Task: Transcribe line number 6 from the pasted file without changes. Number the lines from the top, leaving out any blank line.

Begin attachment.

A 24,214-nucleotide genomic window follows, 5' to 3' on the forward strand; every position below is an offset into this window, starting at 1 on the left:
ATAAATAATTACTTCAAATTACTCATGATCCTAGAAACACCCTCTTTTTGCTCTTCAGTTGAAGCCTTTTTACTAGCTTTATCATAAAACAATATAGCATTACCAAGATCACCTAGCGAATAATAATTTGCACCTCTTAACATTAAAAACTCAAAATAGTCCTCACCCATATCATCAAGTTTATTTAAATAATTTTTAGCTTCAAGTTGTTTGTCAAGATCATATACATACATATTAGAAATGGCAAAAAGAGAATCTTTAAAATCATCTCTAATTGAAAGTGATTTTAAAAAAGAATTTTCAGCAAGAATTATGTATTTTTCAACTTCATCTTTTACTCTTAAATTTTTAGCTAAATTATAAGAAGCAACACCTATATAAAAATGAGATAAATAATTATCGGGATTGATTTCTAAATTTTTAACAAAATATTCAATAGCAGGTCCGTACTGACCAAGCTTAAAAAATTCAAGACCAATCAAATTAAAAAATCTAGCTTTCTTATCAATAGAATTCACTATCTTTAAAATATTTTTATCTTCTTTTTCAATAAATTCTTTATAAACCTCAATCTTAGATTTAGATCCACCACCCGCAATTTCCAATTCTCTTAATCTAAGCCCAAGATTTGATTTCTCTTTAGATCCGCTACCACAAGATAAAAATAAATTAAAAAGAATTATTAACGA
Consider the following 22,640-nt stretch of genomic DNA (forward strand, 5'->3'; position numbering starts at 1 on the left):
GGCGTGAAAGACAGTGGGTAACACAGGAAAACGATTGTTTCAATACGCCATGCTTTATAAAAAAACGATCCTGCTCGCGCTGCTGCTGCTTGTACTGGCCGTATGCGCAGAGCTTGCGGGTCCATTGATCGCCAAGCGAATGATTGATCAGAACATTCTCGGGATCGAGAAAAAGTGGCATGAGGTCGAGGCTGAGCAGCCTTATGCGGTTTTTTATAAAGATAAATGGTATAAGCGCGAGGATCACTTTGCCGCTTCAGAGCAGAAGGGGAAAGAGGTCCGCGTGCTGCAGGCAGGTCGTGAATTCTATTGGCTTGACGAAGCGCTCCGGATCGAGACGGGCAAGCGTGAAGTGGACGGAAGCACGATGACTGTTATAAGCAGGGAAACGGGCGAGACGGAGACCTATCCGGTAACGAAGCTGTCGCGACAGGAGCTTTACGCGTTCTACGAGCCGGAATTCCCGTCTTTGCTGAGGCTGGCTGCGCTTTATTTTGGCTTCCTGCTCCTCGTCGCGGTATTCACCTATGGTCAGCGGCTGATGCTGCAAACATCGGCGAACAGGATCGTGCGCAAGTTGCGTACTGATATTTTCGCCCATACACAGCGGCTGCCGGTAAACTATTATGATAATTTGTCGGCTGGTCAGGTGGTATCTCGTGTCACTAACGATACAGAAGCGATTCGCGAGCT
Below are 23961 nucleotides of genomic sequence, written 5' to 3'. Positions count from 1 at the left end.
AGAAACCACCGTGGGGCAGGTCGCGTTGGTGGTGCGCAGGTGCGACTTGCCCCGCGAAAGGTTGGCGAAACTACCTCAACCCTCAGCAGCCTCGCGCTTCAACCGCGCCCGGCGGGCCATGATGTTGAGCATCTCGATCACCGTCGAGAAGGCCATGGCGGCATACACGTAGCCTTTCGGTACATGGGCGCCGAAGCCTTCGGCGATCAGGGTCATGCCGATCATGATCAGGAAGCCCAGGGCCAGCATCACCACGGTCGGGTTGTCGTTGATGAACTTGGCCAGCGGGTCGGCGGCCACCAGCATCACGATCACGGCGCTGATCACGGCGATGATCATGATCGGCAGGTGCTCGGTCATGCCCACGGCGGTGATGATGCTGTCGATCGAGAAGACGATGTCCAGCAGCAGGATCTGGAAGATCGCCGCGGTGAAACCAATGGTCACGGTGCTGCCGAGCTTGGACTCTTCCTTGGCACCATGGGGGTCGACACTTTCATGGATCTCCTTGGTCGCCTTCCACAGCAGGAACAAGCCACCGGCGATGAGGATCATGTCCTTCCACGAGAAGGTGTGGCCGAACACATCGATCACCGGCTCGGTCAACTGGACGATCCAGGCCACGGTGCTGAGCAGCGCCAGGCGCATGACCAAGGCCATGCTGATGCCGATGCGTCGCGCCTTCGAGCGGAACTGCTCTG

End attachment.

AGAAACCACCGTGGGGCAGGTCGCGTTGGTGGTGCGCAGGTGCGACTTGCCCCGCGAAAGGTTGGCGAAACTACCTCAACCCTCAGCAGCCTCGCGCTTCAACCGCGCCCGGCGGGCCATGATGTTGAGCATCTCGATCACCGTCGAGAAGGCCATGGCGGCATACACGTAGCCTTTCGGTACATGGGCGCCGAAGCCTTCGGCGATCAGGGTCATGCCGATCATGATCAGGAAGCCCAGGGCCAGCATCACCACGGTCGGGTTGTCGTTGATGAACTTGGCCAGCGGGTCGGCGGCCACCAGCATCACGATCACGGCGCTGATCACGGCGATGATCATGATCGGCAGGTGCTCGGTCATGCCCACGGCGGTGATGATGCTGTCGATCGAGAAGACGATGTCCAGCAGCAGGATCTGGAAGATCGCCGCGGTGAAACCAATGGTCACGGTGCTGCCGAGCTTGGACTCTTCCTTGGCACCATGGGGGTCGACACTTTCATGGATCTCCTTGGTCGCCTTCCACAGCAGGAACAAGCCACCGGCGATGAGGATCATGTCCTTCCACGAGAAGGTGTGGCCGAACACATCGATCACCGGCTCGGTCAACTGGACGATCCAGGCCACGGTGCTGAGCAGCGCCAGGCGCATGACCAAGGCCATGCTGATGCCGATGCGTCGCGCCTTCGAGCGGAACTGCTCTG